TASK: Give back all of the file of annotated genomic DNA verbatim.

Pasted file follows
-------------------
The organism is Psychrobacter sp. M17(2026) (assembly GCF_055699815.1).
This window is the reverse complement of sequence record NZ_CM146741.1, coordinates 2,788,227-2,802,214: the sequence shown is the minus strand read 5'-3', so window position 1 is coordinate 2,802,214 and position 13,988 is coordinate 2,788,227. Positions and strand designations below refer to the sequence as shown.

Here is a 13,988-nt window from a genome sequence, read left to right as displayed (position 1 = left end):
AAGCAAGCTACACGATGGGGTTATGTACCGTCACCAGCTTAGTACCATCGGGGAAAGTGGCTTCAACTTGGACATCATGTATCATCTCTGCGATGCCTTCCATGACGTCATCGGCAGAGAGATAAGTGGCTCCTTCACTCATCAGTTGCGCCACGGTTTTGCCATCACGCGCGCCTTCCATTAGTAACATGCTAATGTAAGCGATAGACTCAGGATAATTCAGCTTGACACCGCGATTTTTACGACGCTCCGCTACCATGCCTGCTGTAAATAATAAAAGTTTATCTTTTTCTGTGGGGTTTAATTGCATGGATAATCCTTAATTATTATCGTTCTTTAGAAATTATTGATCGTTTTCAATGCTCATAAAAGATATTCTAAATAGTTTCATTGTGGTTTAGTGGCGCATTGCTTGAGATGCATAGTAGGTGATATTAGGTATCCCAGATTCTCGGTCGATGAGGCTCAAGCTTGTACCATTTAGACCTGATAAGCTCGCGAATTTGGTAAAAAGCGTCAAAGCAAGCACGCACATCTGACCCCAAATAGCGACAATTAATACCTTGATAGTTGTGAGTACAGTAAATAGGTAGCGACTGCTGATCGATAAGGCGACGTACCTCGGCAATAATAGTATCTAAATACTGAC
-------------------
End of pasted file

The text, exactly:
The organism is Psychrobacter sp. M17(2026) (assembly GCF_055699815.1).
This window is the reverse complement of sequence record NZ_CM146741.1, coordinates 2,788,227-2,802,214: the sequence shown is the minus strand read 5'-3', so window position 1 is coordinate 2,802,214 and position 13,988 is coordinate 2,788,227. Positions and strand designations below refer to the sequence as shown.

Here is a 13,988-nt window from a genome sequence, read left to right as displayed (position 1 = left end):
AAGCAAGCTACACGATGGGGTTATGTACCGTCACCAGCTTAGTACCATCGGGGAAAGTGGCTTCAACTTGGACATCATGTATCATCTCTGCGATGCCTTCCATGACGTCATCGGCAGAGAGATAAGTGGCTCCTTCACTCATCAGTTGCGCCACGGTTTTGCCATCACGCGCGCCTTCCATTAGTAACATGCTAATGTAAGCGATAGACTCAGGATAATTCAGCTTGACACCGCGATTTTTACGACGCTCCGCTACCATGCCTGCTGTAAATAATAAAAGTTTATCTTTTTCTGTGGGGTTTAATTGCATGGATAATCCTTAATTATTATCGTTCTTTAGAAATTATTGATCGTTTTCAATGCTCATAAAAGATATTCTAAATAGTTTCATTGTGGTTTAGTGGCGCATTGCTTGAGATGCATAGTAGGTGATATTAGGTATCCCAGATTCTCGGTCGATGAGGCTCAAGCTTGTACCATTTAGACCTGATAAGCTCGCGAATTTGGTAAAAAGCGTCAAAGCAAGCACGCACATCTGACCCCAAATAGCGACAATTAATACCTTGATAGTTGTGAGTACAGTAAATAGGTAGCGACTGCTGATCGATAAGGCGACGTACCTCGGCAATAATAGTATCTAAATACTGAC